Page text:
The owners of InterContinental Hotel, including allies of former president Daniel arap Moi, are considering leasing out the building or converting it into a mixed-used property, complicating the State’s efforts to sell its 33.8 percent stake in the five-star hotel.
Kenya Hotel Properties (KHP) is seeking a consultant to advise on change of business model for the hotel, which closed permanently in August last year, to include a mixed-use approach —signalling the hotel building could be converted to office blocks, shops and mini-hotels.
It is also open to selling or leasing the InterContinental hotel building to the government, which owns several buildings in the vicinity including Parliament, KICC and Sheria House.
The permanent closure and the decision of global chain InterContinental Hotels Group (IHG) to stop running the Nairobi hotel has downgraded its value.
“Define the various strategic options available for the company premises and adjacent parking silo to repurpose the property to ensure maximum returns on investment,” said KHP in a notice seeking consultants.
“To envision and evaluate a mixed-use approach to the premises together with the pros and cons associated therewith.”
This signals that KHP is keen on earning leasing fees from the 389-room InterContinental Hotel, whose sale of the government stake has dragged for more than a decade.
An investment banker close to the Moi-linked Sovereign Group told the Business Daily earlier that the firm had little interest in purchasing the government stake amid the slump in the travel sector and the exit of the anchor partner -- the IHG.
“There is little value for Sovereign to run the hotel. The land where the hotel sits is more important compared to the hotel,” said the investment banker who requested not to be identified.
The Privatisation Commission was expected to start talks with Sovereign Group to buy the stake that the government holds in the hotel.
But the commission, which is in charge of sale of government firms, sad it had yet to receive offers from local or foreign buyers willing to acquire the stake in the hotel, which closed in August at the height of the Covid-19 crisis.
Sovereign Group is the largest individual local investor in the hotel with a 19.2 percent stake while Development Bank of Kenya has a 12.99 percent stake.
Joshua Kulei, former President Moi’s former private secretary, Rodger Kacou and Ahmed Jibril own a combined stake of less than one percent in the firm.
The Intercontinental Hotels Corporation Group, which is listed in both the UK and the USA, has a 33.8 percent stake in the hotel group.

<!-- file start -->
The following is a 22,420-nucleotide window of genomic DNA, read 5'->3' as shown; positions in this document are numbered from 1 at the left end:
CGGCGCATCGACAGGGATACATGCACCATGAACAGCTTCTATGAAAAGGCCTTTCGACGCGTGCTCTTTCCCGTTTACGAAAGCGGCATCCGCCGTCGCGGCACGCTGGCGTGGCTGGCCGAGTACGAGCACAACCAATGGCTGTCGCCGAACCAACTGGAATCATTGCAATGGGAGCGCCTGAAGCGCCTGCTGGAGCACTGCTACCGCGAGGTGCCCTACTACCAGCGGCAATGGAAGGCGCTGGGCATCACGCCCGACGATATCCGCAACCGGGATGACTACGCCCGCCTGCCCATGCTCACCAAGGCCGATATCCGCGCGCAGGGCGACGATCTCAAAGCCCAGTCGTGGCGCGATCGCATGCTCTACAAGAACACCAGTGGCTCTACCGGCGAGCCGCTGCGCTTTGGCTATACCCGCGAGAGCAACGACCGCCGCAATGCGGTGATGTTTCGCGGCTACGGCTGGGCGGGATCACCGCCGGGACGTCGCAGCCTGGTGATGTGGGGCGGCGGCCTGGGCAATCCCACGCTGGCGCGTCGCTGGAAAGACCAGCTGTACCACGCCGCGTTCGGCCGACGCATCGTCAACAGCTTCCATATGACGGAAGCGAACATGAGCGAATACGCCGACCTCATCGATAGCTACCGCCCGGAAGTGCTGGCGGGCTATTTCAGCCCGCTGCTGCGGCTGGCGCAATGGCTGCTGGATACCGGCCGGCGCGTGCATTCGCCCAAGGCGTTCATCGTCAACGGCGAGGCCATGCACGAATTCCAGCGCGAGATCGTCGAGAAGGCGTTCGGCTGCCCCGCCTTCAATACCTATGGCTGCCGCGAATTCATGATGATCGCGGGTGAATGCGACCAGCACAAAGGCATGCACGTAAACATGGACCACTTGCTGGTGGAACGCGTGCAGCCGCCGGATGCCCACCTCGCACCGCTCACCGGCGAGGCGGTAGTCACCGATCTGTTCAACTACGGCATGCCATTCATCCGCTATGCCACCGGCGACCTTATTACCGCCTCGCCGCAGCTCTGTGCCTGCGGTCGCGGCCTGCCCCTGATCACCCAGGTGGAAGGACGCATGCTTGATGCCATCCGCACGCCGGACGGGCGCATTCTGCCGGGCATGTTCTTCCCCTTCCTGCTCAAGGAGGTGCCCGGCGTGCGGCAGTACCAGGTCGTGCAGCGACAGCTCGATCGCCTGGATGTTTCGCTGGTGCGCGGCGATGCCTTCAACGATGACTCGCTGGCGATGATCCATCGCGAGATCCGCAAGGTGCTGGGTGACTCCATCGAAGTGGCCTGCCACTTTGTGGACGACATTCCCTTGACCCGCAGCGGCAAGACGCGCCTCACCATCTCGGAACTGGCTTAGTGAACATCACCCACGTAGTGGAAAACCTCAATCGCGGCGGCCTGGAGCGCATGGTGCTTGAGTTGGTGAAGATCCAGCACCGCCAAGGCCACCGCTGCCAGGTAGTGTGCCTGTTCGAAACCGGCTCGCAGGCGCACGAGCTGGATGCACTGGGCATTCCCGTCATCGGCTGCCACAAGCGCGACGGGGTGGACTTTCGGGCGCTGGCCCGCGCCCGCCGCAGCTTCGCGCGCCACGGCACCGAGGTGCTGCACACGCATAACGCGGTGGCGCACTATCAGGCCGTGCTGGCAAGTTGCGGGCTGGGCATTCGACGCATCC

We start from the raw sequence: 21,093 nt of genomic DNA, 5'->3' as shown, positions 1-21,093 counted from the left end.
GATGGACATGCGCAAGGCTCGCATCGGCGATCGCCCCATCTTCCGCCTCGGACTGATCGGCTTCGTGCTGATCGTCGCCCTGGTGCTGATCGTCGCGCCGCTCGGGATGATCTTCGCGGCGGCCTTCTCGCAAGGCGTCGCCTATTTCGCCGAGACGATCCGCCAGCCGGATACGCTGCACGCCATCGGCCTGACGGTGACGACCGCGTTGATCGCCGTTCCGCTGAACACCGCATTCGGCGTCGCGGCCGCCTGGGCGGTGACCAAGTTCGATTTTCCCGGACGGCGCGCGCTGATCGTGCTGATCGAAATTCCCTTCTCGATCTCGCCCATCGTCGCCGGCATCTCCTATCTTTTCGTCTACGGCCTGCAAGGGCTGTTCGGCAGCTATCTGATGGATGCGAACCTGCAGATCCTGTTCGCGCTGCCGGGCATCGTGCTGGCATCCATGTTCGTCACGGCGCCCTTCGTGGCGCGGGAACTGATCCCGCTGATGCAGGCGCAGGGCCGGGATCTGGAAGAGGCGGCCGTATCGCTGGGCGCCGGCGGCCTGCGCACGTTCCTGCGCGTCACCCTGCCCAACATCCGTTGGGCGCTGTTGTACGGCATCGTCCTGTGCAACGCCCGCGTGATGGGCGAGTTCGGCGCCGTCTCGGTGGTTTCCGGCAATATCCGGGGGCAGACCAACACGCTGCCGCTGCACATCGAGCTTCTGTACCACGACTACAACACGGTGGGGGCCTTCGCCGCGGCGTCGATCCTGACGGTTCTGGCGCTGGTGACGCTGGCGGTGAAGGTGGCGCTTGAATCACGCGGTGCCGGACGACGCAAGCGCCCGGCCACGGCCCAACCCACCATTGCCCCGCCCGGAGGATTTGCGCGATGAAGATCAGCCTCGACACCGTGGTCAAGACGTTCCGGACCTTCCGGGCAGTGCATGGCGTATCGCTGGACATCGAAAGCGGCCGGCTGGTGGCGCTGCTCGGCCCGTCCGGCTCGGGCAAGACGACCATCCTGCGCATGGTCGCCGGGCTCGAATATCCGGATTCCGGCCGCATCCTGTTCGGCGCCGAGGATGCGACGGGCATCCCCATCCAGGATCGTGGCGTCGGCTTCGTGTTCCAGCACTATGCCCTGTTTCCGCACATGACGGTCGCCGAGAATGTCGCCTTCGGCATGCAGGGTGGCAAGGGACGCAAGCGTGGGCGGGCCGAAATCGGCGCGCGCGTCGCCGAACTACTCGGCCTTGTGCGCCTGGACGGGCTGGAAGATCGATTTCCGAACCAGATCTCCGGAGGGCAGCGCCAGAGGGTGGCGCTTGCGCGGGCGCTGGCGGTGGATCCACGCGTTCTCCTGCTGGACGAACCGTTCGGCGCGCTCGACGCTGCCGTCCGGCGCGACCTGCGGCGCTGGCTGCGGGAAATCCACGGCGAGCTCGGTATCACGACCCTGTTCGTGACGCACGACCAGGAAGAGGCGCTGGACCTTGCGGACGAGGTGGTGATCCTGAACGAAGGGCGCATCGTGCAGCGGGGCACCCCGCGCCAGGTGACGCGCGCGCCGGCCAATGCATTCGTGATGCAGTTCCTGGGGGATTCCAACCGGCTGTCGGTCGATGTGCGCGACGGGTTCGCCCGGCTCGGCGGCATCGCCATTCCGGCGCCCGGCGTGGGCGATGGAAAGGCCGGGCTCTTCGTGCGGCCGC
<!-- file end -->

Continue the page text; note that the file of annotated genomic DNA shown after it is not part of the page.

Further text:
InterContinental Hotel in August announced plans to end its lease agreements with KHP, the holding company for the five-star hotel, and shut down the facility amid the coronavirus economic fallout.
This had made Sovereign Group the likely candidate to acquire the 33.8 percent stake ahead of sale to outsiders.
The InterContinental Hotels Corporation has been running and managing the 389-room InterContinental Hotel Nairobi under a 99-year lease since April 1967.
Kenya lost over Sh100 billion in tourism revenue last year, when the number of foreign visitors fell by two thirds due to Covid-19.
The sector brought in the equivalent of Sh163.5 billion in 2018, and the government had initially expected that figure to grow one percent in 2020.
Analysts forecast that global travel will take more than three years to recover, cutting investors’ appetite for expansion in the sector.
Besides the effects of Covid-19 on the hotel industry, KHP is fretful of the impact of real estate developments near the InterContinental building, including the Nairobi Expressway and the soon to be opened bus park.
It wants the consultant to review if the building could be used by the government, signalling its open to sale or lease of the hotel building to the State.
“The analysis should review and advise on the potential strategic re-evaluations for hospitality and commercial real estate for utilisation by the government and private sector,” said the KHP notice.
The exit of InterContinental Hotels Group came amid financial struggles at the Nairobi facility.
InterContinental Hotel was already struggling before the pandemic and was last year declared technically insolvent since it could not service its debts that stood at Sh717 million. The debt was owed to Stanbic Bank.
Talk of an ownership shift at the hotel began in August 2011 when the then President Mwai Kibaki’s Cabinet gave the green light to the sale of the Tourism Finance Corporation’s (TFC’s) stake with pre-emptive rights to existing shareholders.
TFC, formerly known as Kenya Tourist Development Corporation, was offloading the shares in an exercise meant to transfer government-owned businesses, including underperforming sugar mills, to the private sector.